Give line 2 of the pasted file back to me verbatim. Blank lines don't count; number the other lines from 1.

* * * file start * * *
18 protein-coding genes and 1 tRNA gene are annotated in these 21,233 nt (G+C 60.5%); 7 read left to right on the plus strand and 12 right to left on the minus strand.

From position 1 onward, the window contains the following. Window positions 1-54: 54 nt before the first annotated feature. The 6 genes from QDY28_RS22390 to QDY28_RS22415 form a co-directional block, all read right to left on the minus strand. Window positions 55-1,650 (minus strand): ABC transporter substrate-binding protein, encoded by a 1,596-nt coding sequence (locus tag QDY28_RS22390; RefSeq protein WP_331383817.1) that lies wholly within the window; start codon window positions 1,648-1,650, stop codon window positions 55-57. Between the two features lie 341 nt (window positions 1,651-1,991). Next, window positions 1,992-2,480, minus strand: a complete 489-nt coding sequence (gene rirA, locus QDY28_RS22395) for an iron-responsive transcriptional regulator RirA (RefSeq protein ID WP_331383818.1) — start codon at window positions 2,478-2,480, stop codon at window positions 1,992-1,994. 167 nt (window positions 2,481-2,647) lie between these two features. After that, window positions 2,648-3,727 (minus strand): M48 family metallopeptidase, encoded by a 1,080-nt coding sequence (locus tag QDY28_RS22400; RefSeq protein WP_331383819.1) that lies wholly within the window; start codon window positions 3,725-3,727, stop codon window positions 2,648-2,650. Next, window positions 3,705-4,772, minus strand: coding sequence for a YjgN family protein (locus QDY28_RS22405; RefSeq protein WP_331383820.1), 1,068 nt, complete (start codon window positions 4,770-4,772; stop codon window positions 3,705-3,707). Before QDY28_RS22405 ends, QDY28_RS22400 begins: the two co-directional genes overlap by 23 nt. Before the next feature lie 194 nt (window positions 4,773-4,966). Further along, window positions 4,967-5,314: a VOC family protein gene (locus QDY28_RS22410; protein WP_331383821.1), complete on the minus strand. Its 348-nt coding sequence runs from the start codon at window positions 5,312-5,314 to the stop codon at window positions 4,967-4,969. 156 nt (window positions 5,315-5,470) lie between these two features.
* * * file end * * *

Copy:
From position 1 onward, the window contains the following. Window positions 1-54: 54 nt before the first annotated feature. The 6 genes from QDY28_RS22390 to QDY28_RS22415 form a co-directional block, all read right to left on the minus strand. Window positions 55-1,650 (minus strand): ABC transporter substrate-binding protein, encoded by a 1,596-nt coding sequence (locus tag QDY28_RS22390; RefSeq protein WP_331383817.1) that lies wholly within the window; start codon window positions 1,648-1,650, stop codon window positions 55-57. Between the two features lie 341 nt (window positions 1,651-1,991). Next, window positions 1,992-2,480, minus strand: a complete 489-nt coding sequence (gene rirA, locus QDY28_RS22395) for an iron-responsive transcriptional regulator RirA (RefSeq protein ID WP_331383818.1) — start codon at window positions 2,478-2,480, stop codon at window positions 1,992-1,994. 167 nt (window positions 2,481-2,647) lie between these two features. After that, window positions 2,648-3,727 (minus strand): M48 family metallopeptidase, encoded by a 1,080-nt coding sequence (locus tag QDY28_RS22400; RefSeq protein WP_331383819.1) that lies wholly within the window; start codon window positions 3,725-3,727, stop codon window positions 2,648-2,650. Next, window positions 3,705-4,772, minus strand: coding sequence for a YjgN family protein (locus QDY28_RS22405; RefSeq protein WP_331383820.1), 1,068 nt, complete (start codon window positions 4,770-4,772; stop codon window positions 3,705-3,707). Before QDY28_RS22405 ends, QDY28_RS22400 begins: the two co-directional genes overlap by 23 nt. Before the next feature lie 194 nt (window positions 4,773-4,966). Further along, window positions 4,967-5,314: a VOC family protein gene (locus QDY28_RS22410; protein WP_331383821.1), complete on the minus strand. Its 348-nt coding sequence runs from the start codon at window positions 5,312-5,314 to the stop codon at window positions 4,967-4,969. 156 nt (window positions 5,315-5,470) lie between these two features.